Let’s face it, deciding to nuke your existing operating system installation and replace it with a completely different OS isn’t the sort of task that you should approach lightly. One of the barriers to Linux adoption is the fact that many people find the idea of wiping their Windows installation a daunting thing. Sure, the widespread adoption of the Live CD with allows users to boot into a working Linux environment has made taking a Linux distro for a test drive easier, but a Live CD experience falls far short of what you can expect from an installed Linux experience.
Ubuntu 8.04 “Hardy Heron” beta has made Linux adoption much easier by making it easy for Windows users to install Ubuntu onto their PCs without affecting their Windows installation.
Two new features added to Ubuntu 8.04 are umenu and Wubi and these additions have significantly lowered the first rung onto the Linux ladder by making it a snap to install Ubuntu 8.04 onto a Windows system. All you need is:
- A Windows PC
- At least 4GB of free space
- Ubuntu 8.04 on CD or an ISO mounted in Windows
Here’s how to install Ubuntu 8.04 alongside Windows.
First, pop the CD into the drive (or mount the .ISO file).
If you have autoplay enabled then the umenu loader is fired up automatically (if not, go to the root of the CD and run umenu.exe). This presents you with three options
- Demo and full install
- Install inside Windows
- Learn more
Clicking on Install inside Windows launches the Wubi installer.
The Wubi installer is as simple as it can be.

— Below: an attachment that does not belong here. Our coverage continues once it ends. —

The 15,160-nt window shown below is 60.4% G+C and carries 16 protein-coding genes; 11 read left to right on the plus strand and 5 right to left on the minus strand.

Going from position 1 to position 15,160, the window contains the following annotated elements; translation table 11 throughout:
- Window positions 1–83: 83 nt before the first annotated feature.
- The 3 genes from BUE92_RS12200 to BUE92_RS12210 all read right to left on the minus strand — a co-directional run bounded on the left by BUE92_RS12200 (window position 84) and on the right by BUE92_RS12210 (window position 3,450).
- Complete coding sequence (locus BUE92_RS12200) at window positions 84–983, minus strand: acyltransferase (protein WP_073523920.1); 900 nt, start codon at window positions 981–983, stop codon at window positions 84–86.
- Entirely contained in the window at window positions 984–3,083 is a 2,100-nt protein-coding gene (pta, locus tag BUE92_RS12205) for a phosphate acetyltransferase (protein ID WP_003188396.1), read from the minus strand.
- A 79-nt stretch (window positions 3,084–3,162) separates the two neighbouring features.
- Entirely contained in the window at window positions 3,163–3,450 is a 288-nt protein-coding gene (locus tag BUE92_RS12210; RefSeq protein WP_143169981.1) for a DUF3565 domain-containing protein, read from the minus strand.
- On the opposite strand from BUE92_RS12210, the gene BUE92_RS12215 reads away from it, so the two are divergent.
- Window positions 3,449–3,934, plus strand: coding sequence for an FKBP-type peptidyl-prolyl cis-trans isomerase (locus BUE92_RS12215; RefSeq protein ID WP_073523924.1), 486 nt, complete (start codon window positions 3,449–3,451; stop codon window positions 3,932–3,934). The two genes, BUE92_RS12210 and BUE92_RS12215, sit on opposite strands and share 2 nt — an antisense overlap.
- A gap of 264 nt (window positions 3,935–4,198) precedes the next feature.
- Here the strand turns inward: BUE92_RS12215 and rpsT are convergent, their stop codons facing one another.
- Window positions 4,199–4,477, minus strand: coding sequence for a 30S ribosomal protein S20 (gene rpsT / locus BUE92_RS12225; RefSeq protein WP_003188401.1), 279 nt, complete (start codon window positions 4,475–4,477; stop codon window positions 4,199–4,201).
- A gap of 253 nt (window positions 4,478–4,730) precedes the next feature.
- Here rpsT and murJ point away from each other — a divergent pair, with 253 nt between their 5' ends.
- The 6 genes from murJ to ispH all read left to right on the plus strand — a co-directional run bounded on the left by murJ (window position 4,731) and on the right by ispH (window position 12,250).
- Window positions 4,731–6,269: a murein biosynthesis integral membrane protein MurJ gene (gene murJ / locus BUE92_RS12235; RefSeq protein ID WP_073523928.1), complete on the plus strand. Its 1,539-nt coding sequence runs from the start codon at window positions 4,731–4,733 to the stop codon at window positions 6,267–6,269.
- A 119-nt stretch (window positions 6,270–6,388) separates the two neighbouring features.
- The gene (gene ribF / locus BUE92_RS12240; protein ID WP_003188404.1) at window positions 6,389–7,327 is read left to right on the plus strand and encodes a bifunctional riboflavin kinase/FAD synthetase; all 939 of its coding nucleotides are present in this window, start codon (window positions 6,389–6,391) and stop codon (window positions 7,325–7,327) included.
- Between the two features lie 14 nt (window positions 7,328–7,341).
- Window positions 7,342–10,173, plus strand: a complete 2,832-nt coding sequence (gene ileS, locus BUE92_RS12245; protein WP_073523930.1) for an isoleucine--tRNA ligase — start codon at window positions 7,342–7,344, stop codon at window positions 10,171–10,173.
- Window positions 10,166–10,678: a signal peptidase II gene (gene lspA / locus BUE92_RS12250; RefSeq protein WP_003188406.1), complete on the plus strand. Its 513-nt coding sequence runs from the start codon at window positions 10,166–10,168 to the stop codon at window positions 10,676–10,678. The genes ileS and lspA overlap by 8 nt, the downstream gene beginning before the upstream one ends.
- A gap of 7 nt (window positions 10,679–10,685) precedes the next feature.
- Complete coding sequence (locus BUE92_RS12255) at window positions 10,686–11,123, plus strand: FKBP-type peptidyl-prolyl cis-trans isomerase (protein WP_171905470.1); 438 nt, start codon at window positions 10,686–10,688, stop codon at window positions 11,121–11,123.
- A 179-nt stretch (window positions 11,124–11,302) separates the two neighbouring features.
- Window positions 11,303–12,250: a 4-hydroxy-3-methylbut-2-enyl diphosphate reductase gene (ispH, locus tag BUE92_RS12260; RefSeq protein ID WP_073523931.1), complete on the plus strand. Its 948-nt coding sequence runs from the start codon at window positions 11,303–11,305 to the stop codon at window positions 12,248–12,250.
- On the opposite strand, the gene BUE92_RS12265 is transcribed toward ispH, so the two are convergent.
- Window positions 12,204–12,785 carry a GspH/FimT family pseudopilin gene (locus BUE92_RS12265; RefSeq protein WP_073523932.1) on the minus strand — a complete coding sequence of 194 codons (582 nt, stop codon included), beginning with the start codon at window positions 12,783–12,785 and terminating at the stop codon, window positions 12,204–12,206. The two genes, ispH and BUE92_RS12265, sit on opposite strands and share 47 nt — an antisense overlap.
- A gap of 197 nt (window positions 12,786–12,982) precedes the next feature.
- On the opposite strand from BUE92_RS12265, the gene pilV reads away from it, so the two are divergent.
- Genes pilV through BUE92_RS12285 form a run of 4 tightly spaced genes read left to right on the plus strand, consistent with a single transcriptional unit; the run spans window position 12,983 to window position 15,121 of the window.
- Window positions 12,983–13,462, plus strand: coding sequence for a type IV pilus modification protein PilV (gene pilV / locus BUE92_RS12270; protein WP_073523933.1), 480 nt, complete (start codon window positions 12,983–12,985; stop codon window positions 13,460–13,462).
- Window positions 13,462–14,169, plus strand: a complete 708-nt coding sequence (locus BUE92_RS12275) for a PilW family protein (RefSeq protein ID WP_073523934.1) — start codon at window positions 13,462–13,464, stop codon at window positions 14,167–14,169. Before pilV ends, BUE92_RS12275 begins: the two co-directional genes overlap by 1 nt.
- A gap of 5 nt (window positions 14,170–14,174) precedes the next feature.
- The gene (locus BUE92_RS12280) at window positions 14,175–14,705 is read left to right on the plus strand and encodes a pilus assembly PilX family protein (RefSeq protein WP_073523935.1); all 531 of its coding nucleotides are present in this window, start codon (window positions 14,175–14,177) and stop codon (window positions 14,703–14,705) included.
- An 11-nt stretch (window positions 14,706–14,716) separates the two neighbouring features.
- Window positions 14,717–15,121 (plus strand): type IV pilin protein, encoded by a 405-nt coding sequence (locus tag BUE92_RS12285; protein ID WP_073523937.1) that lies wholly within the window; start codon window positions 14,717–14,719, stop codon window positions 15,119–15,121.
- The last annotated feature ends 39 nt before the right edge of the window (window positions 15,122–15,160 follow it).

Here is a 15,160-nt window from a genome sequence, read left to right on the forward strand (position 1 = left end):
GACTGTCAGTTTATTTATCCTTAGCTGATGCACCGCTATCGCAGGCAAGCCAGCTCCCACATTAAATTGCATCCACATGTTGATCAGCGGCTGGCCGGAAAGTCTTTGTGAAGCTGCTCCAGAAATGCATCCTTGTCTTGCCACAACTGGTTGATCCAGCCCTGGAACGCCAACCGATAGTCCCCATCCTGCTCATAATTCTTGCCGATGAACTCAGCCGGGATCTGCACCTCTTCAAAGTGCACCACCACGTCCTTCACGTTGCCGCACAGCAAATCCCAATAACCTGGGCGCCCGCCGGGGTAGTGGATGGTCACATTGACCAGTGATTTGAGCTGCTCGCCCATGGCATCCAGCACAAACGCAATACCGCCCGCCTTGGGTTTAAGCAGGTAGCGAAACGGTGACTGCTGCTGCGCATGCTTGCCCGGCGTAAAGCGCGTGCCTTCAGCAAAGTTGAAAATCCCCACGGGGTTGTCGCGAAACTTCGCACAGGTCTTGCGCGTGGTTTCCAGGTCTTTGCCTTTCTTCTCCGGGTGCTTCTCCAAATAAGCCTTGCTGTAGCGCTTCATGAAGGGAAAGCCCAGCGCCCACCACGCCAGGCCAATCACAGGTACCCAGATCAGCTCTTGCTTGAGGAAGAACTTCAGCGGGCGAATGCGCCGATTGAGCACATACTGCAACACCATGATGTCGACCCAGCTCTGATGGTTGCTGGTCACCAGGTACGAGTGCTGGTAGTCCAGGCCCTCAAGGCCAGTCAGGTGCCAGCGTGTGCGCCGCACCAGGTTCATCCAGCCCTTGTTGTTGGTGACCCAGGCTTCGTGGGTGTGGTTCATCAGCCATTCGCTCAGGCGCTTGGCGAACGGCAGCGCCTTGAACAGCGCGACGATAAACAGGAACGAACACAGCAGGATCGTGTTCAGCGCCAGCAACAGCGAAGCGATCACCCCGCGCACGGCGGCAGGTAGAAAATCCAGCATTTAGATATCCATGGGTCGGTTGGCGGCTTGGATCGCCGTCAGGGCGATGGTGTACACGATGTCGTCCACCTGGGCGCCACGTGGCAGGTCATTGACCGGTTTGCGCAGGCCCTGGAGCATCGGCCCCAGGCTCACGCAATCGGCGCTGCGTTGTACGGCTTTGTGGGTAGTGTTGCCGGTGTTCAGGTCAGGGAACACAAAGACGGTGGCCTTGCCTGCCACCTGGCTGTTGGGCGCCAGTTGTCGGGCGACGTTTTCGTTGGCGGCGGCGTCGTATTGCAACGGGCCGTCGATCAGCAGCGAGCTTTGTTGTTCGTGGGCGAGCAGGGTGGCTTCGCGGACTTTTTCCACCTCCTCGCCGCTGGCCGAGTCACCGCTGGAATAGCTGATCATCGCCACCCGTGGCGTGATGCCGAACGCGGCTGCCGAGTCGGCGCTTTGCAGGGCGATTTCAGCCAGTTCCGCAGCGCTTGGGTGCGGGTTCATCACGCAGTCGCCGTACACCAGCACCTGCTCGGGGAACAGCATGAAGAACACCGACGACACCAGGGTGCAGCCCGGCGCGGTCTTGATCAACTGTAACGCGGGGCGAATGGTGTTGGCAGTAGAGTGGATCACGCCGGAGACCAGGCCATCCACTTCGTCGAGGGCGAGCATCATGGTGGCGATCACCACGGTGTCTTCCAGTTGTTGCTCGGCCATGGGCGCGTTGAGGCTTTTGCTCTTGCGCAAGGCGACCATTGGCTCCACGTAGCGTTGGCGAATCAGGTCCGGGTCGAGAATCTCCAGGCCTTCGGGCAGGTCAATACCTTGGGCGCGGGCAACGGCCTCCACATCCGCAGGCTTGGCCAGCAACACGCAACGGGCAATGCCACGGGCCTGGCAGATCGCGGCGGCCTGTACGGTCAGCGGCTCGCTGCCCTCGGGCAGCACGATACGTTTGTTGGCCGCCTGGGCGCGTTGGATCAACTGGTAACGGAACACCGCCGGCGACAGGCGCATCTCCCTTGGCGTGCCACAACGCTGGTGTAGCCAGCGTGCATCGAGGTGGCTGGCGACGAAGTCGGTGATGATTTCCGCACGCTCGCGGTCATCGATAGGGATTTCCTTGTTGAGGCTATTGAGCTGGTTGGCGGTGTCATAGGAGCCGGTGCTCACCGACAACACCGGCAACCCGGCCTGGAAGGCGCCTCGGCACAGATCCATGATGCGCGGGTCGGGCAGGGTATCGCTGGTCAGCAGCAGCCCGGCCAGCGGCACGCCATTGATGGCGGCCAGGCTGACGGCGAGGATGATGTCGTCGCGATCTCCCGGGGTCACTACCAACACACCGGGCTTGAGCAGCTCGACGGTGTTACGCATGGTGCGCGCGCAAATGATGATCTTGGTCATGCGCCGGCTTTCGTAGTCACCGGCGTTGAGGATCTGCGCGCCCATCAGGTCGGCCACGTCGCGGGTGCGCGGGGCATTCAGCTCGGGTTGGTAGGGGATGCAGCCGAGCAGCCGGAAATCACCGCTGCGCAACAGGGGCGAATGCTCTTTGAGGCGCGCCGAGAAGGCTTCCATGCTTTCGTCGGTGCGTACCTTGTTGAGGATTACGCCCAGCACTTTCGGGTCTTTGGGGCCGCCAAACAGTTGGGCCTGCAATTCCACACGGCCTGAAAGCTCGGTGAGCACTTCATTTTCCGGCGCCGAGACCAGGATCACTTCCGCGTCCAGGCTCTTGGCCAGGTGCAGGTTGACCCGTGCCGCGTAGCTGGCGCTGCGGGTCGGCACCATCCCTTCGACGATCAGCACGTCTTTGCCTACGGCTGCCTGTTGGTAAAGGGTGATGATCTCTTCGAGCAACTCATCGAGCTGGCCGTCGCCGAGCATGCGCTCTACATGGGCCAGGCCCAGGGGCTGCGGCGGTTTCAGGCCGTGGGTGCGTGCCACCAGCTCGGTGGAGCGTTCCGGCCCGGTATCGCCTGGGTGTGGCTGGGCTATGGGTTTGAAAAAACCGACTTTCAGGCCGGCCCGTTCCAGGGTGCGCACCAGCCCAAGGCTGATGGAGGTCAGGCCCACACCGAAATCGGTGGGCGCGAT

Choose an installation drive with enough free space, how much space you want to devote to the Ubuntu install, the language and finally a username and password for the account and then all that’s left to do is click Install and you’re done.
Now it’s just a case of rebooting the system. The Windows Boot Manager now offers Vista and Ubuntu as options. Those wanting t dabble with Linux can now choose Ubuntu, boot into the OS and try out the OS knowing that their Windows install is safe. This offers a great opportunity for testing hardware compatibility.
Not only is Wubi a great installer but it also offers a robust and (as far as I’m able to tell from the testing I’ve done, safe) uninstaller.
There’s another feature of the umenu loader that makes it easier for the less technical to take Ubuntu for a spin. Being able to use a Live CD relies on the PC being able to boot up off the CD. If a PC isn’t set up this way then users have to either tweak the BIOS settings or catch the boot loader option at start up (if the BIOS supports this). umenu does away with all of these hassles and allows the user to modify the Windows bootloader with a few mouse clicks. After making these changes the system can then be set to boot up easily from a disc.
These options offer the lowest resistance, easiest route for even the most basic user to try out Ubuntu. If burning a CD (or mounting an ISO) could be automated in the same way (and I’m sure it could), installing Ubuntu would be a total no-brainer.